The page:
surrealism and freud

rené magritte, je ne vois pas la [femme] cachée dans la forêt (i don’t see the [woman] hidden in the forest), 1929. surrealism was intimately linked to freud’s theory of psychoanalysis. surrealists were inspired by freud’s delineation of the unconscious as a realm quite apart from the conscious, yet integral in informing conscious thought and behavior. the unconscious became a way for surrealists to explore the underside of modernity (the erotic, the bizarre, the incongruent) and woman became the organizing metaphor of their creative philosophy. woman was a sign for desire, for what is hidden, for the “other”. for surrealists, woman embodied psychic force and therefore she represented “the most beautiful protest” against the rational, functional, repressive order of modern society. in magritte’s painting/photomontage, woman is at the center of male dreams. she is surrounded by photographs of the surrealist group with their eyes closed. she is also plainly a sign for latent fantasies as she replaces the word femme (or woman) – she personifies that which is not manifest.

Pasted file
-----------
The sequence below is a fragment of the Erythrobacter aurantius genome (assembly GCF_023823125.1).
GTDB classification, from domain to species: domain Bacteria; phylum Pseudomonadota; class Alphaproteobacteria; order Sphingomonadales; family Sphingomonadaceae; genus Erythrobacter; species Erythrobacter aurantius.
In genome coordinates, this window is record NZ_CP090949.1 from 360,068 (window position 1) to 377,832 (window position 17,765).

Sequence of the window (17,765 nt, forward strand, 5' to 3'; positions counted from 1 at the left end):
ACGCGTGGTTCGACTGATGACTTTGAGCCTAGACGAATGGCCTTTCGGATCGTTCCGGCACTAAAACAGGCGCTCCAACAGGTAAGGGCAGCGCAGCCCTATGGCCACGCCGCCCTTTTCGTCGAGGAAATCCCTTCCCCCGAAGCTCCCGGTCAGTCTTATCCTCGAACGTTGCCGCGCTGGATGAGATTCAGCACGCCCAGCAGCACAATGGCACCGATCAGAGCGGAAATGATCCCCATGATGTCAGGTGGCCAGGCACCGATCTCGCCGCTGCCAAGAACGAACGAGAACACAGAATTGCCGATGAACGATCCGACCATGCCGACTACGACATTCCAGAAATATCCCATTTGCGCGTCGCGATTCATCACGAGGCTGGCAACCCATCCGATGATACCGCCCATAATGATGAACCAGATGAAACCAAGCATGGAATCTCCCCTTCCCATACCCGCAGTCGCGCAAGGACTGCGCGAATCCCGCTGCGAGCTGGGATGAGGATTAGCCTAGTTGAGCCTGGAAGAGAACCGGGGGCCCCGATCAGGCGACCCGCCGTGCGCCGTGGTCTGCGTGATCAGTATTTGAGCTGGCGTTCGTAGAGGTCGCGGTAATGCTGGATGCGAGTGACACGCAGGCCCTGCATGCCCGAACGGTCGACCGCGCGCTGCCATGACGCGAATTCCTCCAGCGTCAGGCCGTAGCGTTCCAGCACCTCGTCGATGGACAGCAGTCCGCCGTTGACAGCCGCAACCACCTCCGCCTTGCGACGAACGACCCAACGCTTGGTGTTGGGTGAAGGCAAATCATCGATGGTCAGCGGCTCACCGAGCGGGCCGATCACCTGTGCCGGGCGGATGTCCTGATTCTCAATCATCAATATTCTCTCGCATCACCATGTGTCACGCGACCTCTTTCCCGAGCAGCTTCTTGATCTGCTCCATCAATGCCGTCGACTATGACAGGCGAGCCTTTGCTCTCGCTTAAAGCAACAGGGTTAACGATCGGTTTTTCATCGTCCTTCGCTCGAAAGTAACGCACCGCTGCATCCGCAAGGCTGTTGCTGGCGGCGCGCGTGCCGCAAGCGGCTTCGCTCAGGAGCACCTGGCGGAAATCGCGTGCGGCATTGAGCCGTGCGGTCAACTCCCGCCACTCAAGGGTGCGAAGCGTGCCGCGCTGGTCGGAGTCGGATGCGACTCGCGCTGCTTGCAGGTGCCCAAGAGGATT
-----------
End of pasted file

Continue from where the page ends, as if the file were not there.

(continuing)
rené magritte, je ne vois pas la [femme] cachée dans la forêt